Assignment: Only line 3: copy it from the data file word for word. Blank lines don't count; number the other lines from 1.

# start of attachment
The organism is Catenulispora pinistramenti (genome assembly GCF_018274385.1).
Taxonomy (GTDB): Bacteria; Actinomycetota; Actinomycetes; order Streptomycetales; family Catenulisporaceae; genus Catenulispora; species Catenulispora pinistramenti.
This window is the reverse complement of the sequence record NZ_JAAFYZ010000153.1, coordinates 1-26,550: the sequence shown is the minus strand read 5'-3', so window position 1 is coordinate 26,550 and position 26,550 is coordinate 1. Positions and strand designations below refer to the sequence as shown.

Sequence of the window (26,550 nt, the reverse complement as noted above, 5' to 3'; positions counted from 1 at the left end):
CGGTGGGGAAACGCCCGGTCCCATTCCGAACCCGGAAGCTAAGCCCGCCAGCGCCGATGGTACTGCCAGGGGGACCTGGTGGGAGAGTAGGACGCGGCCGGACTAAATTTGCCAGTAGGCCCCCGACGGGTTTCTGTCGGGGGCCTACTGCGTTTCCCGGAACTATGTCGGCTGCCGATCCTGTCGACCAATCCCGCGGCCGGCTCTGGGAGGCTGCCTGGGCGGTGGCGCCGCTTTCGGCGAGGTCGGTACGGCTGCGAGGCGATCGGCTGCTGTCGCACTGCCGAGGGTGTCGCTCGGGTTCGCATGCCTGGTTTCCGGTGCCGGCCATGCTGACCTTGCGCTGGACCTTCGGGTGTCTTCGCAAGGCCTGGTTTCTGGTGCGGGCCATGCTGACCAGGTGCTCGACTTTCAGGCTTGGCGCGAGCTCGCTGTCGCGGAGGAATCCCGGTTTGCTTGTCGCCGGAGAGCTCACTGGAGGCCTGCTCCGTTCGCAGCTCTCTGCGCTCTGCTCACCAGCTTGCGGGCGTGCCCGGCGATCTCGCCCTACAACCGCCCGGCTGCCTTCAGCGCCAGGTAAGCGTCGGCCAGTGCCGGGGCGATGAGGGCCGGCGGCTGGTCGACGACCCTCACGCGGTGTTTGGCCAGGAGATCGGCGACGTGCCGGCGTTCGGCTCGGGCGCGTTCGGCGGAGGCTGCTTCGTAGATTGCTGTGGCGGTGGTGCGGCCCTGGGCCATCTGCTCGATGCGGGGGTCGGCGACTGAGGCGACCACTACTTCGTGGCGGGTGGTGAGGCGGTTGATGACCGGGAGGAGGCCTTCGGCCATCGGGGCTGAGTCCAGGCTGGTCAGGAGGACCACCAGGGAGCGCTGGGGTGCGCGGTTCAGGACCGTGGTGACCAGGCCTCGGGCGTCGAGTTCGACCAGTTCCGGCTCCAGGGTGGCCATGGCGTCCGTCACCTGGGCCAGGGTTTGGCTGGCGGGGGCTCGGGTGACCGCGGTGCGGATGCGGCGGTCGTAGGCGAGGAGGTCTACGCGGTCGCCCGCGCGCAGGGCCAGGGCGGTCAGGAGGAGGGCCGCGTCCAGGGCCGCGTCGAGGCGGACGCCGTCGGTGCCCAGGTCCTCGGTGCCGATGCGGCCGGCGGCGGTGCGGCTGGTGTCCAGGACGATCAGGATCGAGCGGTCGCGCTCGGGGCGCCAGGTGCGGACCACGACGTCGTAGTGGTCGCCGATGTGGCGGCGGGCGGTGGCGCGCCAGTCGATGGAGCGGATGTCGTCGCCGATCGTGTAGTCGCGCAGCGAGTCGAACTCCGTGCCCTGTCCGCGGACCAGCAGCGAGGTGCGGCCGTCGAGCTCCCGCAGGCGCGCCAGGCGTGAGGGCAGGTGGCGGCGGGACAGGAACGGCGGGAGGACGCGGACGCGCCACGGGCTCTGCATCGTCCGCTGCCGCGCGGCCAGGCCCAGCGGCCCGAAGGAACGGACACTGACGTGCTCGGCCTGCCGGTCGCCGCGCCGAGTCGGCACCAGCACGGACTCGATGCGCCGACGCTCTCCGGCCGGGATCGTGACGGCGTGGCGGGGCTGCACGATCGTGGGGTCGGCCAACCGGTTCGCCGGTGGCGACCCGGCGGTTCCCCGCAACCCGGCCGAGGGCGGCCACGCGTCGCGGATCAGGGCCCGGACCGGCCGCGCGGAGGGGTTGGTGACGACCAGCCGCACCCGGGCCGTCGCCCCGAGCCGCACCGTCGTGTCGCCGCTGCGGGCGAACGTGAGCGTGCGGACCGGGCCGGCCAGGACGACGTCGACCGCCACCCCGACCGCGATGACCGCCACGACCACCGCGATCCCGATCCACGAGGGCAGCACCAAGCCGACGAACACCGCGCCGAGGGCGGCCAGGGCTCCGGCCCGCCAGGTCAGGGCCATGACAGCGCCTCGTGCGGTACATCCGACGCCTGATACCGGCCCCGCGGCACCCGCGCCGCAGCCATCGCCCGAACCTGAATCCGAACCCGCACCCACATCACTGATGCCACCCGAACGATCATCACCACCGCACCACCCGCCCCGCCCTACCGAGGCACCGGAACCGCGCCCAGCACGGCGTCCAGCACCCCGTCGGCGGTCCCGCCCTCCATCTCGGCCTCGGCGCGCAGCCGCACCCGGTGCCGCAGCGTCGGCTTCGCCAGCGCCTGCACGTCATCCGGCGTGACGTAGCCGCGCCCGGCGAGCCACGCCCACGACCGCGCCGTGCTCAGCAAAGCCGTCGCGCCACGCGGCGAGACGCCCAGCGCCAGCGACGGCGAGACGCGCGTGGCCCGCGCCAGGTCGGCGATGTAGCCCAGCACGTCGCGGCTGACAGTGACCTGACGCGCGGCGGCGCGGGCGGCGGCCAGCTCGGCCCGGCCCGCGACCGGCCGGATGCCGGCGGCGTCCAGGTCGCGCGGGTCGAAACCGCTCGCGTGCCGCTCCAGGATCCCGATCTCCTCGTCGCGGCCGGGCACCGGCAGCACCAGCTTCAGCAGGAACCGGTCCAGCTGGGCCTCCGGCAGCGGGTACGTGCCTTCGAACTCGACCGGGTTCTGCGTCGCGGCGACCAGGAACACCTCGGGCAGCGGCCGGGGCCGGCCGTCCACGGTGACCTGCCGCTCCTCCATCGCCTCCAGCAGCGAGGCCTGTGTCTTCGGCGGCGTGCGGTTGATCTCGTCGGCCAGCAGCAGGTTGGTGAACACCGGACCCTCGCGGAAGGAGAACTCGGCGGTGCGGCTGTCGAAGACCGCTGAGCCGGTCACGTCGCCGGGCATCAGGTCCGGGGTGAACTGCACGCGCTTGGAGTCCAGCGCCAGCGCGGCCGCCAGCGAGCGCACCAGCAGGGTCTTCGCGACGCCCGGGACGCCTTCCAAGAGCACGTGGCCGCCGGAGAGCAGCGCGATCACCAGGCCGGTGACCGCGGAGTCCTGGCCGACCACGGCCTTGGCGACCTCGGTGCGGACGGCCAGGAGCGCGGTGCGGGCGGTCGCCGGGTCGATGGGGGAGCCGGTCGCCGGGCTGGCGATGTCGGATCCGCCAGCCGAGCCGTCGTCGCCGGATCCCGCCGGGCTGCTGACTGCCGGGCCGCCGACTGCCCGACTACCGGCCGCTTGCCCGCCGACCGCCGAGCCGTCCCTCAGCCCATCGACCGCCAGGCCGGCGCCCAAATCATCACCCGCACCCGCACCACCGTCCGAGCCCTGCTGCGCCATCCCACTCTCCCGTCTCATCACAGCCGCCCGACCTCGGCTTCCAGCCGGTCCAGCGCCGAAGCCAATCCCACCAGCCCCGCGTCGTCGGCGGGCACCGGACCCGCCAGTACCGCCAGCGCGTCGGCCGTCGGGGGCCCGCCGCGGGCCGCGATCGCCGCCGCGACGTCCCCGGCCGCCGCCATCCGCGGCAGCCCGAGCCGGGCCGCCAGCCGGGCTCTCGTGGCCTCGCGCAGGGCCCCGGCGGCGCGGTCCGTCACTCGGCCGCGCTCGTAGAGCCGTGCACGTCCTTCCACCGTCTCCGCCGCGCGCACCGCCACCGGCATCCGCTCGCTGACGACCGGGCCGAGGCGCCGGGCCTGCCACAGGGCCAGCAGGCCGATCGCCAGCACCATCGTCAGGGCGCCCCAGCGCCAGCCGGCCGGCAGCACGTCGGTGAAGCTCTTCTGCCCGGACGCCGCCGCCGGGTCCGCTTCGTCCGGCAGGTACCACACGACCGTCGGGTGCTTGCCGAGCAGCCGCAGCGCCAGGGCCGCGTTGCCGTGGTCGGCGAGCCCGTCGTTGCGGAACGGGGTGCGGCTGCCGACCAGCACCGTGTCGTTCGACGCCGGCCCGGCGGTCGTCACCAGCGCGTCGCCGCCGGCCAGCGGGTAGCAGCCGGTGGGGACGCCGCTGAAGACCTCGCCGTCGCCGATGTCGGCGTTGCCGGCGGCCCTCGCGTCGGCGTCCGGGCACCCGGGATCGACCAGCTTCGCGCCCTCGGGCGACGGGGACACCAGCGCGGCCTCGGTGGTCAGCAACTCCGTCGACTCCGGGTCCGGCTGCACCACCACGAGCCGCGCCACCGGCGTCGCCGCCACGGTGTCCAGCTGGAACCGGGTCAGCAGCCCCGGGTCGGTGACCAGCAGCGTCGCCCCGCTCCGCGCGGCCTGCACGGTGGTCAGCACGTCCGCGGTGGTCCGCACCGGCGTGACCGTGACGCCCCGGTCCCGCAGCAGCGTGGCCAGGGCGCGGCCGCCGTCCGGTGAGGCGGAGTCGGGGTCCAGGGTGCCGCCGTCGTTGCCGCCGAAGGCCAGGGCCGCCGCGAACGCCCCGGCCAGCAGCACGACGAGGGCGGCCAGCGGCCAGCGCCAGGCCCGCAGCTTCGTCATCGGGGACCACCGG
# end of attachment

This window is the reverse complement of the sequence record NZ_JAAFYZ010000153.1, coordinates 1-26,550: the sequence shown is the minus strand read 5'-3', so window position 1 is coordinate 26,550 and position 26,550 is coordinate 1. Positions and strand designations below refer to the sequence as shown.